• Additional images of the conference are available in the photo gallery
Published in Press Room

The third UNICREDS (University Collaboration in Regional Development Spaces) conference recently took place in Scotland to discuss how universities can benefit rural communities.

Located in the beautiful surroundings at Sabhal Mòr Ostaig, Skye, the conference on 7 June brought together delegates from six European countries to debate and question the role of universities in rural communities, with particular focus on how universities can drive smart specialisation in regional development and boost the local economy.

Professor Norman Sharp OBE (pictured right), the former director of higher education quality assurance agency QAA Scotland, delivered the keynote speech, reflecting on the direct and indirect ways in which a university can provide the lifeblood of development for rural communities and economies. He said: “This important conference provides a valuable opportunity for experts from across Europe to consider the potentially vital role that universities have in supporting rural development.”

The conference was led by the Combined Universities in Cornwall. As well as keynote speeches and presentations on best practice case studies from Cornwall and the Czech Republic, the event also included a panel debate involving speakers from Highlands and Islands Enterprise, The Highland Council and UHI principal and vice-chancellor James Fraser, amongst others.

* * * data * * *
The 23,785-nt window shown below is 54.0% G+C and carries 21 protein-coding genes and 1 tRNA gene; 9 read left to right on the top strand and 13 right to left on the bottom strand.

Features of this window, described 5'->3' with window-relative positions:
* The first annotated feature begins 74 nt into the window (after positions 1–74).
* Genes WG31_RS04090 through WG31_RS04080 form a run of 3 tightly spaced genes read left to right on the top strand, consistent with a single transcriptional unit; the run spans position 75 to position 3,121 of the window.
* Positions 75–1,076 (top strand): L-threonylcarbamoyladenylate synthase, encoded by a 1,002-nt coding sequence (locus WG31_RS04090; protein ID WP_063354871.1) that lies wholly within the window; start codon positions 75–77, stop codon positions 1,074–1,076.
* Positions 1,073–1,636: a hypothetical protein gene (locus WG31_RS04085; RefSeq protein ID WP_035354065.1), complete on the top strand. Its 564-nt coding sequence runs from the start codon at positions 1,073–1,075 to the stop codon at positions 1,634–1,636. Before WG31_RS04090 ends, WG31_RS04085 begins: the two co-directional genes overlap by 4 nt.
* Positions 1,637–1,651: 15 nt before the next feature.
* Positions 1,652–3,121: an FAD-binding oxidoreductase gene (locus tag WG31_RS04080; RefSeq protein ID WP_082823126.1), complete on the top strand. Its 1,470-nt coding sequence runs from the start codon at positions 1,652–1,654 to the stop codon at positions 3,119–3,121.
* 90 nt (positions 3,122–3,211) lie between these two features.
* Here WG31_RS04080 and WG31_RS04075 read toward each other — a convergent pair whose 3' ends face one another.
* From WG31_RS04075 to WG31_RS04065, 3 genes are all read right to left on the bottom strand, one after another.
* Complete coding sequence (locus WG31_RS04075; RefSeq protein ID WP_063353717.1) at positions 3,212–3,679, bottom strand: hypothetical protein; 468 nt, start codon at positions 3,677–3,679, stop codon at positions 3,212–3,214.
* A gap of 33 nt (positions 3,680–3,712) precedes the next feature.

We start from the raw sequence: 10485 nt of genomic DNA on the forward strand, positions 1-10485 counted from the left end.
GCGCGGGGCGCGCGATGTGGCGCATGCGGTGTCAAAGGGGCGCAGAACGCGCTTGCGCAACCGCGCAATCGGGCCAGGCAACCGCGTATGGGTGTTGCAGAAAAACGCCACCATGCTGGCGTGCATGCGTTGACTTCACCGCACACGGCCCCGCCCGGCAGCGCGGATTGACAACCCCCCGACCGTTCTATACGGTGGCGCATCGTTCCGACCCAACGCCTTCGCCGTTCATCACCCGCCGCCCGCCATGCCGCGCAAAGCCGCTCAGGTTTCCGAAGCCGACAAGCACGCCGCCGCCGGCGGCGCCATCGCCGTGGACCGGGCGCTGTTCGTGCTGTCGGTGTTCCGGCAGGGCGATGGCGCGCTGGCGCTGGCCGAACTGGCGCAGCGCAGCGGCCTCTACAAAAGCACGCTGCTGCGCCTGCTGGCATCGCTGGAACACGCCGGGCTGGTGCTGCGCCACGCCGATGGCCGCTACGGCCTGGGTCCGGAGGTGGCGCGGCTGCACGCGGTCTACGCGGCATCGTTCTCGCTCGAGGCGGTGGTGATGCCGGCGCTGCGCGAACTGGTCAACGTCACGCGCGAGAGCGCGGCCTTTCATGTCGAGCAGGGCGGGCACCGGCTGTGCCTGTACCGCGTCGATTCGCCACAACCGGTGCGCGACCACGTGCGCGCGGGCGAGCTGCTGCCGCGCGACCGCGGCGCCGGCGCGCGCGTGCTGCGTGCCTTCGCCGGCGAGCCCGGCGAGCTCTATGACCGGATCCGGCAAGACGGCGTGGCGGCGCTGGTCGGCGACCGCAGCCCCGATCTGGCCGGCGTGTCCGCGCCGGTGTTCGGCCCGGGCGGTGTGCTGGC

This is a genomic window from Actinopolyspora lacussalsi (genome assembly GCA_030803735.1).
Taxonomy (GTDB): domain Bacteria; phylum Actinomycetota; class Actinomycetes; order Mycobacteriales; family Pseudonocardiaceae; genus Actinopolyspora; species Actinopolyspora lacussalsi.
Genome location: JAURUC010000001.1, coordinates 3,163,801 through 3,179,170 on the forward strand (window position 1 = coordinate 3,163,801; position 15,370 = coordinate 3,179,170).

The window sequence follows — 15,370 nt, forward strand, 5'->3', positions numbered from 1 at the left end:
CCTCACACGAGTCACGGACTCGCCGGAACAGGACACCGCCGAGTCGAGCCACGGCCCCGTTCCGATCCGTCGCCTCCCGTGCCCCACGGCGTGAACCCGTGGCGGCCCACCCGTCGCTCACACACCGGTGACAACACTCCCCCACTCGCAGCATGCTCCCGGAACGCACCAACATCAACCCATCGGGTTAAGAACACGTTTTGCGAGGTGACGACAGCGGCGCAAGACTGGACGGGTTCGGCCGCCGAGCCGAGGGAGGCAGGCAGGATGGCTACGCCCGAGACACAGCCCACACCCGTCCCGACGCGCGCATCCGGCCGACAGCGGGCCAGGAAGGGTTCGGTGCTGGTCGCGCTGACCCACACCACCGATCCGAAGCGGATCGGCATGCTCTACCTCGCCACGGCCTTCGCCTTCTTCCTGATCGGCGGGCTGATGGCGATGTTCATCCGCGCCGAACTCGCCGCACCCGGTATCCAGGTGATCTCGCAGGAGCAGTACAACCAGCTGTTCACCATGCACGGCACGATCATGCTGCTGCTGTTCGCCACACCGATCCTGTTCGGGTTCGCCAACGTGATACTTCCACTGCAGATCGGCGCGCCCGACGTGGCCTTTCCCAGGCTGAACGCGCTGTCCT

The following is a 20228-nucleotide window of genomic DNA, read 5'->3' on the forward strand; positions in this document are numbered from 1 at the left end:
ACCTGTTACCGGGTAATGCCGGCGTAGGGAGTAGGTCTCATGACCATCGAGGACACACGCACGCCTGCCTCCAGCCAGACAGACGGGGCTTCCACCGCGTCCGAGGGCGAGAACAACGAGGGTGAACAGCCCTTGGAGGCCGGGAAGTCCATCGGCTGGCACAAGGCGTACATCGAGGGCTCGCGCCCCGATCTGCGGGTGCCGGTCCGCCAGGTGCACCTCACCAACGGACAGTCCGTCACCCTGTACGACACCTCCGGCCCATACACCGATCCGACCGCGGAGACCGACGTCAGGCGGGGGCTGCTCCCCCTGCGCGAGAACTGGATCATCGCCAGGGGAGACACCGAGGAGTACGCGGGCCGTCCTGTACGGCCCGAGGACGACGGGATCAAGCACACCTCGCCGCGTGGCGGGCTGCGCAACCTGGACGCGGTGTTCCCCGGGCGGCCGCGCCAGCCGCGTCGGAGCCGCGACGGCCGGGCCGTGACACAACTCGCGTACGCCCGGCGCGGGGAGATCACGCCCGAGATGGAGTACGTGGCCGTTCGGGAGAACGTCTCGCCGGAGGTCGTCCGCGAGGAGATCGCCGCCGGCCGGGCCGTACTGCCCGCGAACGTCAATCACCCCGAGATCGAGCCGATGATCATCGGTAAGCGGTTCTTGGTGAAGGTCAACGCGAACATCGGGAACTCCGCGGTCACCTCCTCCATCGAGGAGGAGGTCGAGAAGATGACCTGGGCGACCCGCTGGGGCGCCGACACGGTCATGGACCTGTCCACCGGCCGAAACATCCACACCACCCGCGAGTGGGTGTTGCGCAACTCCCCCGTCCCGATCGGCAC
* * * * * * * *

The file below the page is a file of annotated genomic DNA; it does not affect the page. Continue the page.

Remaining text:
CUC_Nigel_Hewitt_in_discussion_with_UHI_James_Fraser_at_UNICREDS_conference_in_Skye

James Fraser, UHI, and Nigel Hewitt, CUC, talking at the UNICREDS conference

Nicolas Wallet, Project Manager for UNICREDS, comments: “This conference marks the halfway point for the three-year UNICREDS project and with each event that takes place we collate more ‘best practice’ experiences that will inform policy recommendations to help other regions facing similar issues.”

All the regions involved with UNICREDS share similar characteristics, such as distance from major cities, population demographics, and reliance on declining traditional industries. UNICREDS partners share real life experiences and knowledge of how the challenges of an underperforming economy can be overcome and how deprived or peripheral regions can be transformed into centres of excellence in research and innovation. The project includes partners at different stages of the journey towards solving these problems.

This is the third UNICREDS conference and the findings and case studies presented at the event will feed into policy recommendations that will be submitted to the European Commission. Each of the conferences has looked at a different element under the overarching theme of developing high value, knowledge-based economies in peripheral regions, through partnerships between universities, business and the public sector.

Published in Latest News

Nigel Hewitt, Combined Universities in Cornwall, talks from the June 2011 UNICREDS Conference at the Sabhal Mòr Ostaig campus of the University of the Highlands and Islands (UHI), Isle of Skye, about the UNICREDS programme and its next steps.

Published in Video Gallery

James Fraser, Prinicipal and Vice Chancellor of the University of the Highlands and Islands, talks from the June 2011 UNICREDS Conference at the Sabhal Mòr Ostaig campus of the University of the Highlands and Islands (UHI), Isle of Skye, about the UNICREDS programme.

Published in Video Gallery
Thursday, 23 June 2011 09:58

Professor Norman Sharp OBE

Professor Norman Sharp OBE, Former Director of QAA Scotland and member of the University of the Highlands and Islands court, talks from the June 2011 UNICREDS Conference at the Sabhal Mòr Ostaig campus of the University of the Highlands and Islands (UHI), Isle of Skye, about the UNICREDS programme.

Published in Video Gallery

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Email: info@unicreds.eu